Do Pet Birds Need to be Misted?

Macaw preening feathers
Misting your pet bird can promote preening. Ashley Cooper/ Getty Images

Question: Do Pet Birds Need to be Misted?

I have noticed that some bird owners mist their pets with a spray bottle each day. Should I do this for my pet bird, and if so, what are the benefits?


Misting your pet bird with fresh clean water each day can provide a variety of benefits to your feathered friend.

Birds in the wild get showers on a regular basis every time it rains. This is Nature's way of providing the natural shower that birds need to keep their feathers in top condition. You will also occasionally see birds bathing in puddles and at the edge of streams and lakes. Bathing is instinctive and is a natural part of their grooming tasks. Flight is a necessary part of survival for a bird and bathing helps keep their feathers in top condition for flight. 

Aside from the fact that many birds enjoy a good spritz, misting can promote healthy preening of the feathers, leading to reduced instances of feather picking and plucking, as well as helping to invigorate your bird's skin.

Misting is especially important to birds that are molting, as it can help loosen the keratin sheath that covers new pinfeathers. This makes it easier for your bird to remove this sheath during normal preening behavior.

Another thing that daily misting can do for birds is improve the health of their respiratory systems. Captive birds in the home are often deprived of humidity in the air that would normally be in their natural environments. Replacing some of this humidity by misting your pet and his enclosure each day can help ensure that your bird's lungs stay as healthy as possible. 

Misting is especially helpful in dry areas of the world as well as in the drier times of the year when the humid in homes decreases. Misting can increase the moisture not in in their feathers, but it is soothing to their skin underneath all of those feathers. 

In order to properly mist your bird, your must first obtain a new, clean spray bottle that has never had any chemicals in it, as residue could linger in the bottle and be toxic to your pet. If the bottle has an adjustable nozzle, make sure that it is set to spray a fine mist, and not a stream. Use plain water that is room temperature and mist the bird all over its body. Be sure not to saturate your bird's feathers; only mist until you can see beads of water accumulate on your pet's body.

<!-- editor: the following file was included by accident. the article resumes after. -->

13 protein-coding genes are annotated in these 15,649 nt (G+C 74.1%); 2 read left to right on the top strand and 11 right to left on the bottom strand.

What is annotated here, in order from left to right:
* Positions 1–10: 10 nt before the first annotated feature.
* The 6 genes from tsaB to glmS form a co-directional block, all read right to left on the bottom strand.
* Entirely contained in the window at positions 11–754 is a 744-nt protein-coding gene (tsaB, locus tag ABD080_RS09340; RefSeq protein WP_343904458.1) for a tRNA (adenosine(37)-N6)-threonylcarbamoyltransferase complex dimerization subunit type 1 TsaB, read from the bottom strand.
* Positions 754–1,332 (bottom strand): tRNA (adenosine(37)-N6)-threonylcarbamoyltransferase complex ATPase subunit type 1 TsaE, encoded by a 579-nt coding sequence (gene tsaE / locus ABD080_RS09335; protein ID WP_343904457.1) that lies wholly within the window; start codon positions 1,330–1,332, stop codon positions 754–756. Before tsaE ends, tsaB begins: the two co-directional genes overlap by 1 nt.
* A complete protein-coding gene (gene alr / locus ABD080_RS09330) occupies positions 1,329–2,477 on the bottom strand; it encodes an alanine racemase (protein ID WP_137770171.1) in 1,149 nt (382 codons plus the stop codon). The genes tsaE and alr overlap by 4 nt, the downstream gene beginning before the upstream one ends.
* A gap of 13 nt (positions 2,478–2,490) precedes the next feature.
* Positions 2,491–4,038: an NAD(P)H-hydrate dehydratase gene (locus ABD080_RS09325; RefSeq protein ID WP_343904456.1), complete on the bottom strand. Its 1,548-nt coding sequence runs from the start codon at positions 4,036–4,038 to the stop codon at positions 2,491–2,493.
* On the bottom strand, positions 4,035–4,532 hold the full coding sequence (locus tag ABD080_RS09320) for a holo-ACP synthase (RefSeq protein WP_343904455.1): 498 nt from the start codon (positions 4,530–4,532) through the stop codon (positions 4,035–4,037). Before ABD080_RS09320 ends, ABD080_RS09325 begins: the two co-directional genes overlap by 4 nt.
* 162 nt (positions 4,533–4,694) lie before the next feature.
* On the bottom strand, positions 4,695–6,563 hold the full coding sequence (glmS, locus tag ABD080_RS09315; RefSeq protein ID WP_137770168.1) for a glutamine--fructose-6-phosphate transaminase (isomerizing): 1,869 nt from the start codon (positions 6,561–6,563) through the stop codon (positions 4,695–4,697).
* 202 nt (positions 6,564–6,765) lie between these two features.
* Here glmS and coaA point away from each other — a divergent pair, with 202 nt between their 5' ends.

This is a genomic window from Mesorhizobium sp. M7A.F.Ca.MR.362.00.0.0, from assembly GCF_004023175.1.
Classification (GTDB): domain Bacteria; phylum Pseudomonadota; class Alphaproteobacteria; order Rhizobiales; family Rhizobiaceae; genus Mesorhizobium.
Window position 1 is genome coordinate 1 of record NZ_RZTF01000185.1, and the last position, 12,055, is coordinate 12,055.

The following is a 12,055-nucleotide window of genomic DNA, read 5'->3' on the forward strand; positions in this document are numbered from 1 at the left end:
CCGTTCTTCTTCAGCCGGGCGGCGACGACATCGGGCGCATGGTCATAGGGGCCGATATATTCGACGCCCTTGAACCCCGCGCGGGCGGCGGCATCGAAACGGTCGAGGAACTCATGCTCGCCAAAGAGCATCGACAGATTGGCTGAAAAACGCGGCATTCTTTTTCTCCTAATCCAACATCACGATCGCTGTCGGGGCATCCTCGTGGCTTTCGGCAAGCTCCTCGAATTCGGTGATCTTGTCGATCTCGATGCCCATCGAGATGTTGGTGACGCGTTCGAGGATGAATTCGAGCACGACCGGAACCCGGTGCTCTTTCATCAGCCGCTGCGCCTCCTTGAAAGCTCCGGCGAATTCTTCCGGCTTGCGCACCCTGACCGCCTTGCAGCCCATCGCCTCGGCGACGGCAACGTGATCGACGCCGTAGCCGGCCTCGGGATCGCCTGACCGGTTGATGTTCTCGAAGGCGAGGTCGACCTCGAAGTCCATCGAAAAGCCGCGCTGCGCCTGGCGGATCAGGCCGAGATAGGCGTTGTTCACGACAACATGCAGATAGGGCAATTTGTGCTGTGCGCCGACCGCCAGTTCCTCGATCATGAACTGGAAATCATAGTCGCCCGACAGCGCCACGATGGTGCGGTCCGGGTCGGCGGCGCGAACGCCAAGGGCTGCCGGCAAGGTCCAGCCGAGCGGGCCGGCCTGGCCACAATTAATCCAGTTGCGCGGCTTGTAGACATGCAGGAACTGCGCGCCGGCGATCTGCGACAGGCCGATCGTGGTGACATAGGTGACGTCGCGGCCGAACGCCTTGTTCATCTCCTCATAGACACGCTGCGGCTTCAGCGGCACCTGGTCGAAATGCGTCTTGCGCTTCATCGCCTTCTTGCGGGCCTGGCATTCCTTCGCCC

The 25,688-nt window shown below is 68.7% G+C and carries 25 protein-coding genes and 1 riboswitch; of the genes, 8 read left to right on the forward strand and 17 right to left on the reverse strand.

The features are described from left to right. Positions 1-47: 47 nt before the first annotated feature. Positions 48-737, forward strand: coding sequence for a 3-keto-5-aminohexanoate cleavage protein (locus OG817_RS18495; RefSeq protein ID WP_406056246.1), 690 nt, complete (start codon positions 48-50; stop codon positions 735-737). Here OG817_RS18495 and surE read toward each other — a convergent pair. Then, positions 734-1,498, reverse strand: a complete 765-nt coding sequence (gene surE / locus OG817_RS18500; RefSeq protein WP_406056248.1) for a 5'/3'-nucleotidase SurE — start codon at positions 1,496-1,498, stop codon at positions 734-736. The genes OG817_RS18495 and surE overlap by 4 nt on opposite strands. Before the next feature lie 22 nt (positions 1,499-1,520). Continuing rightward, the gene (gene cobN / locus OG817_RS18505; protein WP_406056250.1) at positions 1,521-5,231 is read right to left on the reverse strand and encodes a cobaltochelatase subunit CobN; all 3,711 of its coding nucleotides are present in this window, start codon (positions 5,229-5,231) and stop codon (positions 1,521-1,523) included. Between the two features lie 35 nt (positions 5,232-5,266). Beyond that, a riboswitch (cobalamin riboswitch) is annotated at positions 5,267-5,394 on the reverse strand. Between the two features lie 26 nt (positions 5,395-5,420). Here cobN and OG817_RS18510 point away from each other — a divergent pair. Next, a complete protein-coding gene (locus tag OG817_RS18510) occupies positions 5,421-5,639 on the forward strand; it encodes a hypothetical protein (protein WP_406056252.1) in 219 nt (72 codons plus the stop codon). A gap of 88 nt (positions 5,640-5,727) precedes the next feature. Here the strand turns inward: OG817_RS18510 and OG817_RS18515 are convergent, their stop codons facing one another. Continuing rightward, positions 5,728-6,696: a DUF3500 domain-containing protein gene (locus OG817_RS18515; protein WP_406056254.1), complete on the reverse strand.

While there are many bath and misting products out on the market, plain water is preferable unless your bird is under the care of an avian veterinarian and there is some medical need for a prescription mist. 

If you've never misted your bird before, he or she may be apprehensive about the procedure. Try slowly working it into your daily routine and gauge how your pet reacts. If your bird is frightened by the spray bottle at first, try leaving it by his cage for a few days so he can adjust to this new object. Mist yourself with the bottle, and show your pet how wonderful and soothing it is. You may also try giving your pet a special treat after he has been misted, to help him look forward to his daily "shower".

While misting can be a fun and refreshing activity, it is not a real substitute for a shower or bath. Teaching your bird to bathe in a bowl of water, the sink or the bottom of a tub with a soothing soft shower raining down on your bird is a very healthy way of keeping your bird fresh and clean. Smaller birds might enjoy rolling around in very wet leaves of leafy greens like swiss chard or kale. Simply wet the leaves, place them on a tray and allow your birds to run through the leaves or roll around in them. 

Most birds will come to enjoy being misted after a short time. If your bird requires a bit of extra help to get used to being misted, stick with it and don't give up. It's amazing what a simple little spray can do for a bird's looks, health, and happiness!